Court says workers can’t be forced to sign mandatory arbitration clauses

CHICAGO (PAI) – A top federal appeals court has tossed out a health care software firm’s mandatory arbitration clause that bans workers from invoking the National Labor Relations Act.

The May 26 ruling by the Chicago-based 7th U.S. Circuit Court of Appeals, in a case involving Epic Systems Corp., a health care software firm in the suburbs of Madison, Wis., is a major win for workers.

That’s because the judges not only upheld workers’ rights to sue as a class under the NLRA for wage-and-hours violations, but also said that the Federal Arbitration Act does not override labor law either.

Corporations increasingly turn to mandatory arbitration clauses within individual workers’ employment contracts, as well as in contracts negotiated with unions. The clauses prevent workers and unions from challenging corporate actions in court. And arbitrations are often stacked against workers, with the firms choosing the arbitrators – and with no appeals.

In the last year or more, the National Labor Relations Board has been tossing out such arbitration clauses, case by case and company by company. But the 7th Circuit’s ruling goes further. It tosses them out as a general violation of labor law.

Epic’s arbitration clause was both broad and illegal, 7th Circuit Chief Judge Kemba Wood wrote for the unanimous 3-judge panel. That’s because, among other problems, Epic forced its workers to sign the mandatory arbitration clause as a condition of employment.

Jacob Lewis, a technical writer at Epic, first signed an employment contract there when Epic announced the mandatory arbitration clause and made it a condition for staying on the job, in April 2014. But when he later got into a dispute over pay, he sued under labor law, arguing the arbitration clause breaks the law by preventing him from getting overtime pay.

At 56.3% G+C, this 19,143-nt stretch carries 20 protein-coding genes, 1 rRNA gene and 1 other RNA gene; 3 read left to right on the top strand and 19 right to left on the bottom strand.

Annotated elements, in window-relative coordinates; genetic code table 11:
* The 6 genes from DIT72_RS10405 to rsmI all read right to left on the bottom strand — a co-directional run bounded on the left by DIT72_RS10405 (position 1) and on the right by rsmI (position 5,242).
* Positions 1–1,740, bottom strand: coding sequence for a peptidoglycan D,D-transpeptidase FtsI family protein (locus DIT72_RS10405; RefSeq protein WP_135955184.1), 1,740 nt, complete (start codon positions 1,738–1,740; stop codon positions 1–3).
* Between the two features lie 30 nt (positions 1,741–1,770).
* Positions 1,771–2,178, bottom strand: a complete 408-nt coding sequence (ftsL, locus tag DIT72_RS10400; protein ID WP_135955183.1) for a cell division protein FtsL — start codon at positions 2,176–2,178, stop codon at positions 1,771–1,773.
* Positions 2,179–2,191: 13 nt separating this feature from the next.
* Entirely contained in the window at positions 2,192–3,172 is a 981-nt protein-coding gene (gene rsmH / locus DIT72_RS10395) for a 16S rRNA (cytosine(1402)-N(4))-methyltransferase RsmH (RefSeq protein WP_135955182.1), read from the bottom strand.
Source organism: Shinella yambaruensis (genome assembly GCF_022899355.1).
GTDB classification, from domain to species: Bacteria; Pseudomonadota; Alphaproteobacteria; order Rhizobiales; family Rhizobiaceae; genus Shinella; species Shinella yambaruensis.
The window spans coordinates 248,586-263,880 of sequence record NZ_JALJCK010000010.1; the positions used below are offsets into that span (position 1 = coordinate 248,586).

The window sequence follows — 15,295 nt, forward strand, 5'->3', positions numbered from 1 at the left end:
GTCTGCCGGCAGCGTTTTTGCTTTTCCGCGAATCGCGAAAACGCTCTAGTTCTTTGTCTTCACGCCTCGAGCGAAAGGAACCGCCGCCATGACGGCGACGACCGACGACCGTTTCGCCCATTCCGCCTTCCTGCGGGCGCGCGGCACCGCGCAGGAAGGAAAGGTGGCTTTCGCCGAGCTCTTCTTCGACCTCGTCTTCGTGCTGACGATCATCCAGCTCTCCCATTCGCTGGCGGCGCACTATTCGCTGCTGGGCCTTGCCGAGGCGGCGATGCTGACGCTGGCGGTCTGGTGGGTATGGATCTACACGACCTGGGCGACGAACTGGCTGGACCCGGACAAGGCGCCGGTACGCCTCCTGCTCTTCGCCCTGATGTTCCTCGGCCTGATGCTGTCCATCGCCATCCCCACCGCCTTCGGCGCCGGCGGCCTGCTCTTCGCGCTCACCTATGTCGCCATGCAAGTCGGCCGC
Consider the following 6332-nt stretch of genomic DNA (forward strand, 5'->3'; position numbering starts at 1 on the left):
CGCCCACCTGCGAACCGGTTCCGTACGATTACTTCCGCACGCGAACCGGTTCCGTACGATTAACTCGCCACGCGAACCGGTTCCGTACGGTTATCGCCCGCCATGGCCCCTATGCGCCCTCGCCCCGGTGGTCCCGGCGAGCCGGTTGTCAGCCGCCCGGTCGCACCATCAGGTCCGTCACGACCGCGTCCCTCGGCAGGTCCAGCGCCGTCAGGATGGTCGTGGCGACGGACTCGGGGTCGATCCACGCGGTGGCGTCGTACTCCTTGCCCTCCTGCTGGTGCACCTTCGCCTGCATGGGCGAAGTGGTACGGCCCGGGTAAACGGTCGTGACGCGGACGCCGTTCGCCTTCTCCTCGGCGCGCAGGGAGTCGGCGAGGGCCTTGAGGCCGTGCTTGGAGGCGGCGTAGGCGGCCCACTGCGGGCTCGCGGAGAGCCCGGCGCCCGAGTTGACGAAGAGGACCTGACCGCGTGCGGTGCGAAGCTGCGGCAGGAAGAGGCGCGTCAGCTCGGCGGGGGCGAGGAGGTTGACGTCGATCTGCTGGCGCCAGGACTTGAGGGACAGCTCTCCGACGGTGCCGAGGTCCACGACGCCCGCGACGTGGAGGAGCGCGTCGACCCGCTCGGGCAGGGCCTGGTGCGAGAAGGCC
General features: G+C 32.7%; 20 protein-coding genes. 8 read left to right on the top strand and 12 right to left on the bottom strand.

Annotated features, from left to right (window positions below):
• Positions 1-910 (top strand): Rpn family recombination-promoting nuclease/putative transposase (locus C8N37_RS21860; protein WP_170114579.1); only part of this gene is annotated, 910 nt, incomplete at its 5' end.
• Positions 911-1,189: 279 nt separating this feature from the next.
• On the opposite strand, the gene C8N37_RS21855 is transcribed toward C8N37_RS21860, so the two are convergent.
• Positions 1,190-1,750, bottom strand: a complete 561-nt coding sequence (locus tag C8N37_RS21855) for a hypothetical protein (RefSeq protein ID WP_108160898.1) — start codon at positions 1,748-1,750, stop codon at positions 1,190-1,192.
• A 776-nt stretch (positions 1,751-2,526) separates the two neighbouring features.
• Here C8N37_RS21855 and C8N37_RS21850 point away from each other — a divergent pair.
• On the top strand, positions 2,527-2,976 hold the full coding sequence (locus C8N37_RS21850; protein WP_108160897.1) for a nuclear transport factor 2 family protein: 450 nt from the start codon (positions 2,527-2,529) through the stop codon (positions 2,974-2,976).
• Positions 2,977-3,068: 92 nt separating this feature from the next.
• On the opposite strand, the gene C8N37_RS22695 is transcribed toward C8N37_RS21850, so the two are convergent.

Epic’s arbitration clause said wage-and-hour claims could be brought only through individual arbitration and that employees waived ‘the right to participate in or receive money or any other relief from any class, collective, or representative proceeding,'” Judge Wood wrote.

Not only did it make signing the clause a condition of working at Epic, but the firm “gave employees no option to decline if they wanted to keep their jobs,” the decision noted.

“We conclude this agreement violates the National Labor Relations Act and is also un-enforceable under the Federal Arbitration Act,” the judges said.

The 3-judge panel explained the NLRA’s key Section 7 not only gives workers the right to organize, but also, quoting the law, gives them the right to “other concerted activities” of any type to protect themselves. The “other concerted activities” clause includes filing class action suits, the judges said. And it includes suing under the NLRA as a class if the company breaks wage and hours law.

Section 8 of the National Labor Relations Act enforces the law “unconditionally by deeming that it ‘shall be an unfair labor practice for an employer…to interfere with, restrain, or coerce employees in the exercise of the rights guaranteed in Section 7.'” And the board, the judges said, “is empowered. to prevent any person from engaging in any unfair labor practice.”